AT&T execs say FirstNet buildout will be at least 40% done within a year, note importance to 5G strategy
AT&T plans to complete at least 40% of its committed deployment of the FirstNet nationwide public-safety broadband network (NPSBN) within a year as part an overall buildout strategy that is designed to let the carrier giant ultimately make the leap to 5G via software upgrades, according to AT&T executives.
As FirstNet’s nationwide contractor, AT&T is obligated complete initial construction of the NPSBN—including deployment of 700 MHz Band 14 spectrum licensed to FirstNet that covers 95% of the U.S. population—by March 2022. FirstNet will pay AT&T as it meets NPSBN deployment milestones, with overall payments totaling $6.5 billion when scheduled buildout is completed.
Although deployment did not begin in earnest until states finalized opt-in decisions in December, officials for both FirstNet and AT&T repeatedly have indicated that NPSBN construction is proceeding ahead of pace.
AT&T CEO Randall Stephenson and AT&T CFO John Stephens reiterated the accelerated pace of the FirstNet buildout last week during the Wells Fargo Securities 2018 Telecom 5G Forum.
“We’ve got FirstNet. We’ve got spectrum that we’re putting to use. We’ve got the FirstNet Authority helping us build those networks,” Stephens said during the forum, which was webcast. “Through this year and into next year, we’ll have made significant progress—probably over 50% of that buildout complete in that area.”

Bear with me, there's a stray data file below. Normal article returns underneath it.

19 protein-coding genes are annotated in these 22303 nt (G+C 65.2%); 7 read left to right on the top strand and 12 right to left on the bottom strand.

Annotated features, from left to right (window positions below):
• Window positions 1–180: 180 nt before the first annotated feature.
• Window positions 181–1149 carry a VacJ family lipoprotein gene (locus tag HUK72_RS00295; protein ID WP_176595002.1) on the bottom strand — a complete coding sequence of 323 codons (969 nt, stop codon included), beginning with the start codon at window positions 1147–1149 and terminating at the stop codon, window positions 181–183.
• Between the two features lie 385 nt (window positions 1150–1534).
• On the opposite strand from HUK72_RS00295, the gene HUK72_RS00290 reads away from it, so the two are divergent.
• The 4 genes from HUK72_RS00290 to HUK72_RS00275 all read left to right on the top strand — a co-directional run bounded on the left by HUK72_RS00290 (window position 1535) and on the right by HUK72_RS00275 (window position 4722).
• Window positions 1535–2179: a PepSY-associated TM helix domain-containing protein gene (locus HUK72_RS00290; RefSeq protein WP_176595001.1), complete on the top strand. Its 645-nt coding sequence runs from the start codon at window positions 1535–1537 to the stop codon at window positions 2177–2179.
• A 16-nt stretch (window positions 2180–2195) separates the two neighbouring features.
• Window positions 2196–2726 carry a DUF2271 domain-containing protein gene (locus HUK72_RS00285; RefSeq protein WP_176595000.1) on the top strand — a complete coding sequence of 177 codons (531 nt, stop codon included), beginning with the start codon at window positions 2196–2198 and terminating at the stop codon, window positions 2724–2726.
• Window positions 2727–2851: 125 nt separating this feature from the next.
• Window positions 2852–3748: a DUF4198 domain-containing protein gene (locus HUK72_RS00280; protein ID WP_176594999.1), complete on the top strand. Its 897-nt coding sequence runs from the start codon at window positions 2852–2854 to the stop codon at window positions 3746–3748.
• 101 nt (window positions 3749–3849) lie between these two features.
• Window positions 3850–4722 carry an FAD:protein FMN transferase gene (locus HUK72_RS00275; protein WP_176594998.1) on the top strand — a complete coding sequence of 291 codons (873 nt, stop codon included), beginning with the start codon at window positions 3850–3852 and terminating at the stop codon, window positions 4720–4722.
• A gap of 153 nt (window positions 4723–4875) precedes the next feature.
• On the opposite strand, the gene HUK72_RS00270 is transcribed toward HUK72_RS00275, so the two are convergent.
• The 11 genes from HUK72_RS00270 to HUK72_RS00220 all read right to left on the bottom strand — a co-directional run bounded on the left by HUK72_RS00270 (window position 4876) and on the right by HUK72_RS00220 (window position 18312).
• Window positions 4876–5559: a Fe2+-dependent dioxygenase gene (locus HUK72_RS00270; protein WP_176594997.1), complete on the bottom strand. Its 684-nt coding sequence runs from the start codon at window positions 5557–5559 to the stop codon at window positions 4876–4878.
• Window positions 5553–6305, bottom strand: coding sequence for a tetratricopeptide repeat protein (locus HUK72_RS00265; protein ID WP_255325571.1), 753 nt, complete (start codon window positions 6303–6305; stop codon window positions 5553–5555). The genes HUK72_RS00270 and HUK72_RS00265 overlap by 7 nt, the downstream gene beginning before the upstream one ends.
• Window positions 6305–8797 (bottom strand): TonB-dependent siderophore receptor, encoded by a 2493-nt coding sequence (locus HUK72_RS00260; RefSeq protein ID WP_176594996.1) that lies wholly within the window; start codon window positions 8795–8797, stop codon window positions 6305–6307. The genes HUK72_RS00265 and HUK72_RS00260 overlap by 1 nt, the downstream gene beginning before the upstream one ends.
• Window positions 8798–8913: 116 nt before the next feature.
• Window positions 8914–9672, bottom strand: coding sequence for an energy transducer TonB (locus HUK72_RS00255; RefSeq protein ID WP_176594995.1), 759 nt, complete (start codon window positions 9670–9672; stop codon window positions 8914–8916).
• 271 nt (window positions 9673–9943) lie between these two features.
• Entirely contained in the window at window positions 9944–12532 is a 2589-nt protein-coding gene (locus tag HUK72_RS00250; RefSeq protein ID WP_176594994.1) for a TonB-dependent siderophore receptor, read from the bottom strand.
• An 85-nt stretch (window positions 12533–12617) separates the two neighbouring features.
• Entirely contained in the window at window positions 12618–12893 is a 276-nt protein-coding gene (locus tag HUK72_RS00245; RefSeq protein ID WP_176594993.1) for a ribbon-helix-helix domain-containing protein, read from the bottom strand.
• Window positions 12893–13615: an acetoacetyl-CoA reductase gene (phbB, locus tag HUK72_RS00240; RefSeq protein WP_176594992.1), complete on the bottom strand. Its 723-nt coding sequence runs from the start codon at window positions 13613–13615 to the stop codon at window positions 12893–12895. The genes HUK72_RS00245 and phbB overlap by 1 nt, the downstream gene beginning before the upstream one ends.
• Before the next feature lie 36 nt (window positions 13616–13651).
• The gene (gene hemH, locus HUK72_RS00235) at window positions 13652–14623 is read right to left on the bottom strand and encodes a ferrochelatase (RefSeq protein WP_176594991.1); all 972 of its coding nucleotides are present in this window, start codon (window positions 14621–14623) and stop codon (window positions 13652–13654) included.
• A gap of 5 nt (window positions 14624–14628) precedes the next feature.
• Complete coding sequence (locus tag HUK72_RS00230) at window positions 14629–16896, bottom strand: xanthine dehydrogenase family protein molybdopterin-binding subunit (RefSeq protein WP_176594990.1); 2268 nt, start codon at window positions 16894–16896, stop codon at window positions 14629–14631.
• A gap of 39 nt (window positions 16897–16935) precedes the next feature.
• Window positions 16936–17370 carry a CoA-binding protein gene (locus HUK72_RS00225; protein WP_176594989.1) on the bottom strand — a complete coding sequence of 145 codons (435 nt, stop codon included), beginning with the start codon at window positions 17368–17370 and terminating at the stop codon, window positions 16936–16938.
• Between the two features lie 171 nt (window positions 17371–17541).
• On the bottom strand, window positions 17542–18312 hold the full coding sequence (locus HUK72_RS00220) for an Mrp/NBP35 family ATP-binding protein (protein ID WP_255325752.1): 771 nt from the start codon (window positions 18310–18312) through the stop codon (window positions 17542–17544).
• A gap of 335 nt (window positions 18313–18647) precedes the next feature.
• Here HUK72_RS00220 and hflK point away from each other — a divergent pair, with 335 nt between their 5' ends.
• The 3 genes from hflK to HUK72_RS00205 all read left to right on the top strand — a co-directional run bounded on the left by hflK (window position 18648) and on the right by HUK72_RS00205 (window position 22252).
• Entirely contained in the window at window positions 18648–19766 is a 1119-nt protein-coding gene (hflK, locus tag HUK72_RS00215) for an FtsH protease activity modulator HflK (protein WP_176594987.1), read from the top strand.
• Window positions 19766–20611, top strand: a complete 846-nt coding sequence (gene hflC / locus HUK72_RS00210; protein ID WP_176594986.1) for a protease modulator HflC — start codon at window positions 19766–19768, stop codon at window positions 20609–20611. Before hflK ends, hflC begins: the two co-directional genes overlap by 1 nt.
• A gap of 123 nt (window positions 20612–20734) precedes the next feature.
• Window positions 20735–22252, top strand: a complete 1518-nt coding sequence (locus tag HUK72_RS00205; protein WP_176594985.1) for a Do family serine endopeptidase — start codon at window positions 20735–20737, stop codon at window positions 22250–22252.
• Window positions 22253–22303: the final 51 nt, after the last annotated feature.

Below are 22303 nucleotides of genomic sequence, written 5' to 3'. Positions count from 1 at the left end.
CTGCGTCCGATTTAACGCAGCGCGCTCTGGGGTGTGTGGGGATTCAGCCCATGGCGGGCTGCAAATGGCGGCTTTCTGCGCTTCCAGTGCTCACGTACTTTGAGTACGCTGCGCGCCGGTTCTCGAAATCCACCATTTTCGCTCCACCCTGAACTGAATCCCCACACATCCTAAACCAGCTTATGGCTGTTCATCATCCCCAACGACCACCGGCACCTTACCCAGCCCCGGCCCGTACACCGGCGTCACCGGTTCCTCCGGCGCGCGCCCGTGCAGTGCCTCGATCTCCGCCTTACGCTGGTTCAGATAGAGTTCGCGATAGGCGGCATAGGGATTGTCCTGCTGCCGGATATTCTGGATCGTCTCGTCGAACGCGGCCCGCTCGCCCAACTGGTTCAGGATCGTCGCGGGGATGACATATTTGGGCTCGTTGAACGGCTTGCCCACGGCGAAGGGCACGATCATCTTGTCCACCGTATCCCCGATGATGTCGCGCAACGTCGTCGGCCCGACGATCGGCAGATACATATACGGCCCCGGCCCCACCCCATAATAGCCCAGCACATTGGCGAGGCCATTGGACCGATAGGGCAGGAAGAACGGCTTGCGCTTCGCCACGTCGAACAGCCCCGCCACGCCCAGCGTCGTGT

A subsequent AT&T press release about the Wells Fargo event stated that “within the next year, [AT&T] expects to be in the 40% to 50% range of its FirstNet buildout commitment.”
As AT&T builds the FirstNet system, the carrier will deploy equipment to support Band 14 operations at the same time that it also deploys gear to enable operations on 20 MHz swaths of spectrum in the WCS and AWS-3 bands licensed to AT&T.
In addition, all AT&T cell sites will be upgraded during the FirstNet buildout to software-defined equipment that will position the carrier for a smooth migration from 4G to 5G, Stephens said.
“When we come back with 5G, it will be a software upgrade,” Stephens said. “It won’t be the extensive capital spend that we’ve seen when we went from 2G to 3G or from 3G to 4G. Because of these investments that we’ve made over the years, this capital efficiency will be seen into the future.”
Stephenson said that this aggressive buildout plan—accelerated by a more favorable corporate tax rate that was approved last year—incorporating FirstNet has been part of the company long-term capital strategy.
“We went after the FirstNet aggressively,” Stephenson said during the forum. “We said, back in 2016, that [FirstNet] was a must-win for AT&T. Because, to build out this FirstNet capability, this first-responder network, we have to climb every cell tower. Literally, we have to touch every cell tower over the next couple of years.
“As we’re touching those cell towers—every single one of them—we have a lot of spectrum in inventory. We’ll be lighting that spectrum up as we touch each cell tower. But the other thing … is that we’ll be equipping every single cell site for 5G. When 5G is ready to go—when it’s ready for primetime—our turn up for 5G is a software load. It’s a software upgrade.”